Any person who’s ever shot at an animal and then undergone the task and responsibility of cleaning and eating that animal takes pride in how they prepare game. If not, that person is purely selfish in their hunting pursuit. I sure take pride in game preparation, and just last night I prepared five dove that we shot this weekend (dove season opened September 1). Here at GRIT, we’re a little under the gun with the November/December magazine deadline looming (it’s a good one too – grassfed beef, DIY cold frame, raising chickens for meat, to name a few), but I had to take a moment today and share one of my game recipes, given to me by a friend and enjoyed by family.
First of all, it’s important to admit the inefficiency with which we (Uncle Fred, brother Josh, Gwen and I) shot the dove. It was flat-out embarrassing and a little expensive. We did do better than a box per bird, but not by a whole lot. Uncle Fred didn’t shoot nearly as many times as we did, and admittedly got a kick out of watching Josh and I blast away, cuss, then throw our hats to the ground from a distance.
With dove hunting, they fly so fast that you have to lead them a little more than you would a duck, goose or pheasant. Dove are quick and come upon you fast. So I have no doubt early-season mistakes played a role in our inability to drop more birds.
Also, it occurred to us that 8 shot might have been a little light. I know I winged several birds where feathers would fly and they’d start to dive only to flutter their wings enough to make it to a distant hedgerow. I couldn’t help but wonder if 7 or, more likely in my mind, 7 ½ shot would have done any better. But, you should never put yourself in a position to blame your equipment, so I’ll just admit we stunk and get on with how I prepared the breasts of this tasty bird.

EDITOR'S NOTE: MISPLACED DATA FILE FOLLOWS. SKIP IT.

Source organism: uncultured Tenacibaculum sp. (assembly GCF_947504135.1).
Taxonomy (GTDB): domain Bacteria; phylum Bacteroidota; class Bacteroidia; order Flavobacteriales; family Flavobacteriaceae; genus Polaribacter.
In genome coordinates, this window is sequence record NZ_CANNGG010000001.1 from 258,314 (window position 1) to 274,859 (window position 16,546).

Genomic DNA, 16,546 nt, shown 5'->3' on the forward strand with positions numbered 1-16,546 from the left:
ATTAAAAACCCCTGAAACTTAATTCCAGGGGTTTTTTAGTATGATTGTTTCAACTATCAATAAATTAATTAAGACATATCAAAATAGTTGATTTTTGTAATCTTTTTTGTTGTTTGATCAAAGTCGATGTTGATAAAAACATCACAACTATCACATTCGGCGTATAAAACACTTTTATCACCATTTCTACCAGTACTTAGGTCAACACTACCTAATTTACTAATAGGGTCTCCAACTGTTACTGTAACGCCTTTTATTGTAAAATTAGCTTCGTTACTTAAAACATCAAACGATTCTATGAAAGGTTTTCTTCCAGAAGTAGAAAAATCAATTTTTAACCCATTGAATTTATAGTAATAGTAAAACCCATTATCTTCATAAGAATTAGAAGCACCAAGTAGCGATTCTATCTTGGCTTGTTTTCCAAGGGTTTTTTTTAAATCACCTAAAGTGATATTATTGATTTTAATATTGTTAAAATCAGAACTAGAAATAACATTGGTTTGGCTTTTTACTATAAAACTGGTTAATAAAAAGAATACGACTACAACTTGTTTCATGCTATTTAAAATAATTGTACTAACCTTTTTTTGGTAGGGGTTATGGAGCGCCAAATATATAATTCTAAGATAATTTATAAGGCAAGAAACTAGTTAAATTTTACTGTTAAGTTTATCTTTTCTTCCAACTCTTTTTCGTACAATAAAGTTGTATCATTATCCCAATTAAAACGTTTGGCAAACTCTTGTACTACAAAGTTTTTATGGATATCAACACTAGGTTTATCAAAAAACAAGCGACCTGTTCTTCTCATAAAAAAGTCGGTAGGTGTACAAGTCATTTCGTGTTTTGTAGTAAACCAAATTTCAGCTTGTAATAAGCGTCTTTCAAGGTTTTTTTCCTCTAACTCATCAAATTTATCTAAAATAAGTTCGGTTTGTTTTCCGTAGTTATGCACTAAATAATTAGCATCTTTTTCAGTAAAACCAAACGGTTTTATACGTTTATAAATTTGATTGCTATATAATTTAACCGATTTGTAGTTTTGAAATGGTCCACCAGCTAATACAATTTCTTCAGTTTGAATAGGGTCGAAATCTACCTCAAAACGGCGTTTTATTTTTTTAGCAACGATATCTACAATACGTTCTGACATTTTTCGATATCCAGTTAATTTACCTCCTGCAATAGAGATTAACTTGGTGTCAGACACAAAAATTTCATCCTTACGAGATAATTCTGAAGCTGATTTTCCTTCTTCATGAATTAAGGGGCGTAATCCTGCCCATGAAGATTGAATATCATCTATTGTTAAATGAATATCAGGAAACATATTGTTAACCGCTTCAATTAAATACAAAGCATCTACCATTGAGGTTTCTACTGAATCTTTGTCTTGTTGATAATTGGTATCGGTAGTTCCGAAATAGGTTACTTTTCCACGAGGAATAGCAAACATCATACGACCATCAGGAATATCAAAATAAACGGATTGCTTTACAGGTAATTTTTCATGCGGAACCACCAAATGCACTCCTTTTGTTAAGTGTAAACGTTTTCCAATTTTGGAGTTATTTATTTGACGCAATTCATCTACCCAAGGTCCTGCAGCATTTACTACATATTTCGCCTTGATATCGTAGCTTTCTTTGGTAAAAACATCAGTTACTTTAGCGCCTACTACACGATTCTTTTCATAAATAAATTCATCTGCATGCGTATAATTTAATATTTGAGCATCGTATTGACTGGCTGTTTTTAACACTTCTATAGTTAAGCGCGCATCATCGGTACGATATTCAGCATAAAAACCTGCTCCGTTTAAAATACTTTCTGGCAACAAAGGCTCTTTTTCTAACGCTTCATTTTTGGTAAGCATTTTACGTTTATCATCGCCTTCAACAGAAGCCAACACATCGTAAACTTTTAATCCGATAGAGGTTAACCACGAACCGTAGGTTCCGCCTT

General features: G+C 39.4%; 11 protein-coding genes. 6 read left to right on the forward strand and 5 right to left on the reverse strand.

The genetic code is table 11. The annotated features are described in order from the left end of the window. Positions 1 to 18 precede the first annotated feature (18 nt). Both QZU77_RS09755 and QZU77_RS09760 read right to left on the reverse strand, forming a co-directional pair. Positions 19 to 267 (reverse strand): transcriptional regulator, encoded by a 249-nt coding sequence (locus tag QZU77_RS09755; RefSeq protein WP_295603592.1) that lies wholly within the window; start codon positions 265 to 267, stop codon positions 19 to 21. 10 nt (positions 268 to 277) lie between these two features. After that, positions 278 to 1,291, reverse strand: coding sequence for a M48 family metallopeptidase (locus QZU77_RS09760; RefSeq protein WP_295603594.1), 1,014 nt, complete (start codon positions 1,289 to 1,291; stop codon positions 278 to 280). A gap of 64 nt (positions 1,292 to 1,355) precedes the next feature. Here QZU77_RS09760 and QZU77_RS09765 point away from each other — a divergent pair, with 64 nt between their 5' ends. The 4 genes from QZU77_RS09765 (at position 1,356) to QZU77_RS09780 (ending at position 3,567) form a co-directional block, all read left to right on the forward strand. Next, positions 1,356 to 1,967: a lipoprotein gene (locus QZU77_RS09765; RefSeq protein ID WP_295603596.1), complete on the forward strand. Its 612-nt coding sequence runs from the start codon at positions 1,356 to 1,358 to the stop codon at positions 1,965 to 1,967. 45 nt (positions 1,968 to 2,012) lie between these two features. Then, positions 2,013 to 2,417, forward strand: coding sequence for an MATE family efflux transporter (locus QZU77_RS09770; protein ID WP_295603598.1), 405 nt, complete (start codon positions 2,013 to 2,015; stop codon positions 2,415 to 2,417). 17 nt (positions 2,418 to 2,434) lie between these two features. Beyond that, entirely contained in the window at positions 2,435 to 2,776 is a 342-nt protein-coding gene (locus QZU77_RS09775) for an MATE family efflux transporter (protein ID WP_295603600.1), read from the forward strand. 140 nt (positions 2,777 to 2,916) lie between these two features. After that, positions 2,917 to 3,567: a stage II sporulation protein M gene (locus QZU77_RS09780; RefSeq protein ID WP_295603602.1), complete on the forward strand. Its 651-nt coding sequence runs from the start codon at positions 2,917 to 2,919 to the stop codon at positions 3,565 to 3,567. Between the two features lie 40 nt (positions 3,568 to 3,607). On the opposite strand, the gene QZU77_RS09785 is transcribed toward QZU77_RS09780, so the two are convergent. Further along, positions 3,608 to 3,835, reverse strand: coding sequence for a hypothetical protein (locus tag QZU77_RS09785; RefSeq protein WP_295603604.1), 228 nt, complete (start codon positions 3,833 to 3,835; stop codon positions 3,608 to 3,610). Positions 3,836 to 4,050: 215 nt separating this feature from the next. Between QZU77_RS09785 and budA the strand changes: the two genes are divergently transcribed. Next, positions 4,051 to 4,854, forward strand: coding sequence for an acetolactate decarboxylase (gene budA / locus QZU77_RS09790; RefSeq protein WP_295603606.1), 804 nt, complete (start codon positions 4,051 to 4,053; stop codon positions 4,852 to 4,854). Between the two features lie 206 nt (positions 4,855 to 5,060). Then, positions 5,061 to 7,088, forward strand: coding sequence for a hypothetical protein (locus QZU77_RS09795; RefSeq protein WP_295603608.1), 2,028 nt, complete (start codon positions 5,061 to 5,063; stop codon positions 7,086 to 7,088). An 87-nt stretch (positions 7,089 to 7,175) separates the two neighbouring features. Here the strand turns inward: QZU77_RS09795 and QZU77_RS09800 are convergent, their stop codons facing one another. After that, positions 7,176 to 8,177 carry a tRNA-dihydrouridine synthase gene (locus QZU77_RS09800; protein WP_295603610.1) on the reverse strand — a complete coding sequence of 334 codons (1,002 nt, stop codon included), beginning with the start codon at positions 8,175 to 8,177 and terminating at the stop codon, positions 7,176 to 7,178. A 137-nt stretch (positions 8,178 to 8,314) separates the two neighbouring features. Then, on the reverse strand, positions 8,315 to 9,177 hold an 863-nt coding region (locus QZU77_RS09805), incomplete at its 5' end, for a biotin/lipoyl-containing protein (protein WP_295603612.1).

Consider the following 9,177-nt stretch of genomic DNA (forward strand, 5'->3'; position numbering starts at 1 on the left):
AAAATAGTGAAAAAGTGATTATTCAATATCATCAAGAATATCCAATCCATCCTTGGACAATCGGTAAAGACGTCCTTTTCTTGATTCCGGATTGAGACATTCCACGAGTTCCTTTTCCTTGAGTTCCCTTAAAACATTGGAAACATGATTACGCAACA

A friend of my family from Texas, Luke, let us in on this beauty of a dove recipe.
Really, all you need is some jalapenos (for five breasts I used one whole, fresh pepper), Cajun seasoning, bacon and two toothpicks for every dove breast. Remember, when you are cleaning the breasts to begin preparation, try and pick out all the birdshot.
On each breast, cut a slit down the side of it. Cut right in the middle of each side too, so that you have meat-jalapeno-meat rather than meat-jalapeno-bone.
Stuff the jalapenos in the gap, and sprinkle the dove breasts with as much Cajun seasoning as you think appropriate. This may take some trial and error, but this is how I did mine and liked it.
Now, wrap each breast with a piece of bacon, and secure the bacon in place with a tooth pick stuck horizontally through each side. You can stick it any way you want it, actually, so long as the bacon and jalapenos stay in place. The bacon cooks some extra fat into an otherwise very lean meat, and it holds it all in place, obviously.
Throw it on the charcoal grill, and slow cook it until it looks something like this.
I threw some corn on the cob in foil on the grill as well, and those two, along with Gwen’s pesto pasta salad and a green salad made a meal to be proud of.
Hunting is about a lot of things, camaraderie and enjoying the outdoors and securing your own tasty food, and I got all three with this experience.
And Jean and Jenn (GRIT associate editors and a K-State Wildcat and Nebraska Cornhusker, respectively), this is just to show you what a winner looks like (look in near background).
Anyone know any heirloom or personal secrets to better prepare dove or other game?
Live dove photo (second from top): iStockphoto.com/Steve Byland
Caleb Regan and his wife, Gwen, live in rural Douglas County, Kansas, where they enjoy hunting, fishing, and raising and growing as much of their own food as they can. Caleb can’t imagine a better scenario than getting to work on a rural lifestyle magazine as a profession, and then living that same lifestyle right in the heartland of America. Connect with him on Google+.